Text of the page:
DC – Nearly one in five children and teens found to be at risk for suicide report
that there are guns in their homes, and 15 percent of those at risk for suicide
with guns in the home know how to access both the guns and the bullets, according
to a study to be presented Monday, May 6, at the Pediatric Academic Societies
(PAS) annual meeting in Washington, DC.
is the second leading cause of death among young people ages 10 to 24 years in
the United States, according to Centers for Disease Control and Prevention data.
Nearly half of youths who die by suicide use a firearm.
conducted a study to create a suicide risk screening tool that health care
professionals in emergency departments (EDs) could use to figure out which youths
need further mental health evaluation to keep them from harming themselves. As
part of that study, researchers asked youths about access to guns in or around
their home and about gun/bullet storage.
more than 1.5 million adolescents, the ED is their primary point of contact
with the health care system, which makes the ED an important place for
identifying youth at risk for suicide,” said Stephen J. Teach, MD, MPH, FAAP, associate
chief in the Division of Emergency Medicine at Children’s National Medical
Center in Washington, DC, and co-author who will be presenting the study at the
clinicians and parents do not know how to ask youth about suicide, so they
require screening tools to assist in detection, added study senior author Lisa M.
Horowitz, PhD, MPH, staff scientist/pediatric psychologist at the National
Institute of Mental Health, National Institutes of Health, Bethesda,
Md. “According to our data, when asked their opinion, nearly all of the kids in
our study were in favor of suicide screening in the ED. Our study shows that if
you ask kids directly about suicide, they will tell you what they are
participants included 524 patients ages 10 to 21 who were seen for
medical/surgical or psychiatric complaints at one of three pediatric EDs. They
were asked to fill out a 17-item questionnaire that the researchers used to develop
the Ask Suicide-Screening Questions (ASQ), a four-question screening tool that
can be used for all pediatric patients visiting the ED. The ASQ has been
validated against a longer more in-depth suicide assessment tool.
many youths who kill themselves have mental health disorders, up to 40 percent of
youths who kill themselves have no known mental illness,” said co-author and
youth suicide expert Jeffrey
PhD, principal investigator at The Research Institute at Nationwide Children’s
Hospital and associate professor of pediatrics at The Ohio State University. “Therefore,
it is important to screen all children and adolescents for suicide, regardless
of the reason they are visiting the ED.”
the patients who completed the screening tools, 151 (29 percent) were found to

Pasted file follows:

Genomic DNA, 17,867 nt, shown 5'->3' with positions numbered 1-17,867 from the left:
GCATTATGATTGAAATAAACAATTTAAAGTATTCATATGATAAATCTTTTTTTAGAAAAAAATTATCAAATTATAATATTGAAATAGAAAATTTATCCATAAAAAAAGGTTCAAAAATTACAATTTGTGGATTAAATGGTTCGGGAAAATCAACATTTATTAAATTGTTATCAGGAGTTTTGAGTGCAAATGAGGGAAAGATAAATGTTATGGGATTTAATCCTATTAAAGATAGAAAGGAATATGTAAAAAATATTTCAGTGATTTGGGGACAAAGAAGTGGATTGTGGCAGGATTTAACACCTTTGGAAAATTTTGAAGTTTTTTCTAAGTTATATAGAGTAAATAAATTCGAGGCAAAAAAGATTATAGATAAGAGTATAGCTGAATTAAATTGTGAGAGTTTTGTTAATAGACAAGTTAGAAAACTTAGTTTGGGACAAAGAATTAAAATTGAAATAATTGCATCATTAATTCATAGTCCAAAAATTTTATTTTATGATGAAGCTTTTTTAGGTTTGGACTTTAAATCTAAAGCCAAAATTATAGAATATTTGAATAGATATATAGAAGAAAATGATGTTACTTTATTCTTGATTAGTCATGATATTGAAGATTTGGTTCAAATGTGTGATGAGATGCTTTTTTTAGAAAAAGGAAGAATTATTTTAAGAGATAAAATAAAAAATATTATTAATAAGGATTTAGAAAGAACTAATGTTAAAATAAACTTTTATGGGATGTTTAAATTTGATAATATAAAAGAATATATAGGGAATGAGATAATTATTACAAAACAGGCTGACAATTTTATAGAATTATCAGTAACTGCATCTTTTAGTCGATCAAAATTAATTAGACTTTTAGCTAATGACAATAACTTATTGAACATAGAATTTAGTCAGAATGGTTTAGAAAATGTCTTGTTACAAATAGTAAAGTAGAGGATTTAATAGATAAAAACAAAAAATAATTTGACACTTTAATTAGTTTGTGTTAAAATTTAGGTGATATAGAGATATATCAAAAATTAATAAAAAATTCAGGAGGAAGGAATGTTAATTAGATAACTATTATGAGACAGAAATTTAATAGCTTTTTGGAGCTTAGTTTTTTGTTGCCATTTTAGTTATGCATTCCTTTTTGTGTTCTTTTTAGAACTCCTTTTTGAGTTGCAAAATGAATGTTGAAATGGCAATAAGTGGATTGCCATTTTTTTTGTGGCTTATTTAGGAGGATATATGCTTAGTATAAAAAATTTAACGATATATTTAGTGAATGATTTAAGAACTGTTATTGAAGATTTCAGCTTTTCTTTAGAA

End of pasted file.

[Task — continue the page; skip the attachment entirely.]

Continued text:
be at risk for suicide, and 17 percent of them reported guns in or around the
home. Of those at risk for suicide and reporting guns in the home, 31 percent knew
how to access the guns, 31 percent knew how to access the bullets, and 15
percent knew how to access both the guns and the bullets.
study highlights the importance of parents understanding the risks of having
guns in their homes,” said Dr. Bridge. “Being at risk for suicide and having
access to firearms is a volatile mix. These conversations need to take place in
the ED with families of children at risk for suicide.”
the abstract, “Access to Firearms among Patients Screening Positive for Suicide
Risk in Pediatric Emergency Departments,” go to http://www.pas-meeting.org/2013DC/Abstracts/LB%20Pub%20All%202013.pdf
research was supported by the Intramural Research Program of the National
Institute of Mental Health, the National Institutes of Health (Drs Horowitz
& Pao); institutional research funds from the Research Institute at
Nationwide Children’s Hospital and grant K01 MH-69948 from the National
Institute of Mental Health (Dr Bridge); institutional research funds from the
Program for Patient Safety and Quality at Boston Children’s Hospital Boston
Academic Societies (PAS) are four individual pediatric organizations that
co-sponsor the PAS Annual Meeting – the American Pediatric Society, the Society
for Pediatric Research, the Academic Pediatric Association, and the American
Academy of Pediatrics. Members of these organizations are pediatricians and
other health care providers who are practicing in the research, academic and
clinical arenas. The four sponsoring organizations are leaders in the
advancement of pediatric research and child advocacy within pediatrics, and all
share a common mission of fostering the health and well-being of children
For more information, visit www.pas-meeting.org. Follow news of the PAS meeting on Twitter at http://twitter.com/PedAcadSoc.